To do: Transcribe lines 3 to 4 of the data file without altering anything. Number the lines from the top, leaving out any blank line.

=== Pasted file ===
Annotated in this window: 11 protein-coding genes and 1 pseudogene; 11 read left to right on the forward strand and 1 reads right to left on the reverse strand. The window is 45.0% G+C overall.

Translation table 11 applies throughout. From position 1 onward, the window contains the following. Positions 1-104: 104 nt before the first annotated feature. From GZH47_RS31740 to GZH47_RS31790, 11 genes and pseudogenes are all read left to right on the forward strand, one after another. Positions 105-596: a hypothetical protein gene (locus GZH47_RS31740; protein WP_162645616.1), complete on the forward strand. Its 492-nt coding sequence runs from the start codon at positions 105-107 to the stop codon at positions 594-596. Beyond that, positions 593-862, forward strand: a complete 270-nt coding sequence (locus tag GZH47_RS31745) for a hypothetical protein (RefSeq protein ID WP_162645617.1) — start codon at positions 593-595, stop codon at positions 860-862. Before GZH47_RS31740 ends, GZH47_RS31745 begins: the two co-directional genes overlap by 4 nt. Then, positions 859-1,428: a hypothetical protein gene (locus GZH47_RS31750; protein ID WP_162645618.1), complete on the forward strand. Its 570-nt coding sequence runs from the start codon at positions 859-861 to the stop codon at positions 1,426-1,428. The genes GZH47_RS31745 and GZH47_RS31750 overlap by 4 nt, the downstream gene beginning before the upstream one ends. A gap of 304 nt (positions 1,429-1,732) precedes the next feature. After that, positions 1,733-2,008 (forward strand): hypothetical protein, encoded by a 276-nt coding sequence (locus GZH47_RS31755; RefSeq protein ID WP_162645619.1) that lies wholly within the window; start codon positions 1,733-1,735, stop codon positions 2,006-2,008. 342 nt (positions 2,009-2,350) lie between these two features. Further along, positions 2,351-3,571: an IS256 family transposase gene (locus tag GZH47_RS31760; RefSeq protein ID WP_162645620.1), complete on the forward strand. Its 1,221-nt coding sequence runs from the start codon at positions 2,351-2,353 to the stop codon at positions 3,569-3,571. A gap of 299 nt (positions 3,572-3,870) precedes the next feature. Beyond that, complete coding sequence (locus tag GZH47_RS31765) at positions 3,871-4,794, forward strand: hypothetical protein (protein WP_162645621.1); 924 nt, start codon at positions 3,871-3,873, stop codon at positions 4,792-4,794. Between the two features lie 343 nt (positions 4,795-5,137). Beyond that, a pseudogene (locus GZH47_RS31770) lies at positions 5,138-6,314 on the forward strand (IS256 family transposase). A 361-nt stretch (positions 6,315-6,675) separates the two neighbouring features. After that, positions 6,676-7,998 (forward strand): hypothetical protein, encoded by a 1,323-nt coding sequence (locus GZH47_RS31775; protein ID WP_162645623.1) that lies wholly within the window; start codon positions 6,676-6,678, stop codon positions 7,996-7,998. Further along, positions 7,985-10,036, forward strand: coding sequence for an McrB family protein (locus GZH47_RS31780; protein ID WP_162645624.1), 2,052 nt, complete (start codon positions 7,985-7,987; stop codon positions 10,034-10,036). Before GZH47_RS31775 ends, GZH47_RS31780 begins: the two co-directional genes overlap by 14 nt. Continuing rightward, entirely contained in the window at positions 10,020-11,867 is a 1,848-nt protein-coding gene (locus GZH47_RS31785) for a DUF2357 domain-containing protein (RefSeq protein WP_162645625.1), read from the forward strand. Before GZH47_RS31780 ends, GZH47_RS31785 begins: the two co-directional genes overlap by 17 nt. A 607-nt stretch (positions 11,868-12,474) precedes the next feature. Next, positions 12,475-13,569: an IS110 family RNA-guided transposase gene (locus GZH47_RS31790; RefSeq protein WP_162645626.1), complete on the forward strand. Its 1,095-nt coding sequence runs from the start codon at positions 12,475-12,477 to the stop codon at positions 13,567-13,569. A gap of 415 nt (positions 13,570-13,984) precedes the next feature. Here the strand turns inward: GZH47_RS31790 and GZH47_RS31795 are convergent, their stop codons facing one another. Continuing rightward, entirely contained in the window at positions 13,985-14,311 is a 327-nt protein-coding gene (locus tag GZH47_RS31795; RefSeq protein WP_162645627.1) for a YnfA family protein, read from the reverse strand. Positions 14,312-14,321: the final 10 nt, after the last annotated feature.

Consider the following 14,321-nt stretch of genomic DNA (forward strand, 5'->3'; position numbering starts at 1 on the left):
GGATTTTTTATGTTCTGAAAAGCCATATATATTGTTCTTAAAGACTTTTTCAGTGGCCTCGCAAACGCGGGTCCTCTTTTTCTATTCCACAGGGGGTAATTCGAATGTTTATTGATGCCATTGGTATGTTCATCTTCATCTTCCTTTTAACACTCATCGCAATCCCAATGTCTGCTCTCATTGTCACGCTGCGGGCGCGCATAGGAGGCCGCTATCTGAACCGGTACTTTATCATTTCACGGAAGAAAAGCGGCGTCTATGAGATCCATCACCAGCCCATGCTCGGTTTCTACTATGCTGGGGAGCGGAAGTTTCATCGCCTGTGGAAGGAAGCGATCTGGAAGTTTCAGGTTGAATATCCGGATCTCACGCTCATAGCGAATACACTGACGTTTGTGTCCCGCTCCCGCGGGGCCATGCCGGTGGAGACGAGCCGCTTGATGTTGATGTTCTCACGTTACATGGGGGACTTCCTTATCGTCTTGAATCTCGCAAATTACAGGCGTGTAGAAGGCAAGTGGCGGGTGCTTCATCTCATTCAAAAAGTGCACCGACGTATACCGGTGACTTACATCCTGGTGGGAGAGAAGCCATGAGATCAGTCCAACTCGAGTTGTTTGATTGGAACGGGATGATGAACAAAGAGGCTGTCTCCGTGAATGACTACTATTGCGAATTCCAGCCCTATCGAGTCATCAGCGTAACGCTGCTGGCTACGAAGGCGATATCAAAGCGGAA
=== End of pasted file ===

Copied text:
Consider the following 14,321-nt stretch of genomic DNA (forward strand, 5'->3'; position numbering starts at 1 on the left):
GGATTTTTTATGTTCTGAAAAGCCATATATATTGTTCTTAAAGACTTTTTCAGTGGCCTCGCAAACGCGGGTCCTCTTTTTCTATTCCACAGGGGGTAATTCGAATGTTTATTGATGCCATTGGTATGTTCATCTTCATCTTCCTTTTAACACTCATCGCAATCCCAATGTCTGCTCTCATTGTCACGCTGCGGGCGCGCATAGGAGGCCGCTATCTGAACCGGTACTTTATCATTTCACGGAAGAAAAGCGGCGTCTATGAGATCCATCACCAGCCCATGCTCGGTTTCTACTATGCTGGGGAGCGGAAGTTTCATCGCCTGTGGAAGGAAGCGATCTGGAAGTTTCAGGTTGAATATCCGGATCTCACGCTCATAGCGAATACACTGACGTTTGTGTCCCGCTCCCGCGGGGCCATGCCGGTGGAGACGAGCCGCTTGATGTTGATGTTCTCACGTTACATGGGGGACTTCCTTATCGTCTTGAATCTCGCAAATTACAGGCGTGTAGAAGGCAAGTGGCGGGTGCTTCATCTCATTCAAAAAGTGCACCGACGTATACCGGTGACTTACATCCTGGTGGGAGAGAAGCCATGAGATCAGTCCAACTCGAGTTGTTTGATTGGAACGGGATGATGAACAAAGAGGCTGTCTCCGTGAATGACTACTATTGCGAATTCCAGCCCTATCGAGTCATCAGCGTAACGCTGCTGGCTACGAAGGCGATATCAAAGCGGAA